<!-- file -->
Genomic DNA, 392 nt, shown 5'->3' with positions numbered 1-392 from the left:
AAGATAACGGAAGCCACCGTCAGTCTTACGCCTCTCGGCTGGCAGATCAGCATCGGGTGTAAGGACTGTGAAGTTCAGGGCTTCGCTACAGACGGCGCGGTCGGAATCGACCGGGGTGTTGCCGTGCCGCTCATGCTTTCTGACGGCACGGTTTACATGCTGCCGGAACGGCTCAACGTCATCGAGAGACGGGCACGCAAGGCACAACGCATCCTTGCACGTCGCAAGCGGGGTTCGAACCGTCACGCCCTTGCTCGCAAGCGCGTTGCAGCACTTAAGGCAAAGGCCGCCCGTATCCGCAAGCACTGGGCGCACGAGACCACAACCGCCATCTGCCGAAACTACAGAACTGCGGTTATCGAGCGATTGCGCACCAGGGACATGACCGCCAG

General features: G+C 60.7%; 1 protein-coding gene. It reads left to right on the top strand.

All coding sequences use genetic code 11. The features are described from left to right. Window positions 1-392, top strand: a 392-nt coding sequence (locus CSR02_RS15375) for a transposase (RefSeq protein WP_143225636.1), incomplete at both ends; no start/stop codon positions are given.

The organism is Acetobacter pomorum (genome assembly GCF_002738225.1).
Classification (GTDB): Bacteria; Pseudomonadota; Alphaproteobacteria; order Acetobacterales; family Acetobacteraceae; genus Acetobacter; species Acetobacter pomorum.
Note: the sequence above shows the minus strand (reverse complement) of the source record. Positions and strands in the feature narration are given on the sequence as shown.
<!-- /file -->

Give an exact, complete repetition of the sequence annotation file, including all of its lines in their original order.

Genomic DNA, 392 nt, shown 5'->3' with positions numbered 1-392 from the left:
AAGATAACGGAAGCCACCGTCAGTCTTACGCCTCTCGGCTGGCAGATCAGCATCGGGTGTAAGGACTGTGAAGTTCAGGGCTTCGCTACAGACGGCGCGGTCGGAATCGACCGGGGTGTTGCCGTGCCGCTCATGCTTTCTGACGGCACGGTTTACATGCTGCCGGAACGGCTCAACGTCATCGAGAGACGGGCACGCAAGGCACAACGCATCCTTGCACGTCGCAAGCGGGGTTCGAACCGTCACGCCCTTGCTCGCAAGCGCGTTGCAGCACTTAAGGCAAAGGCCGCCCGTATCCGCAAGCACTGGGCGCACGAGACCACAACCGCCATCTGCCGAAACTACAGAACTGCGGTTATCGAGCGATTGCGCACCAGGGACATGACCGCCAG

General features: G+C 60.7%; 1 protein-coding gene. It reads left to right on the top strand.

All coding sequences use genetic code 11. The features are described from left to right. Window positions 1-392, top strand: a 392-nt coding sequence (locus CSR02_RS15375) for a transposase (RefSeq protein WP_143225636.1), incomplete at both ends; no start/stop codon positions are given.

The organism is Acetobacter pomorum (genome assembly GCF_002738225.1).
Classification (GTDB): Bacteria; Pseudomonadota; Alphaproteobacteria; order Acetobacterales; family Acetobacteraceae; genus Acetobacter; species Acetobacter pomorum.
Note: the sequence above shows the minus strand (reverse complement) of the source record. Positions and strands in the feature narration are given on the sequence as shown.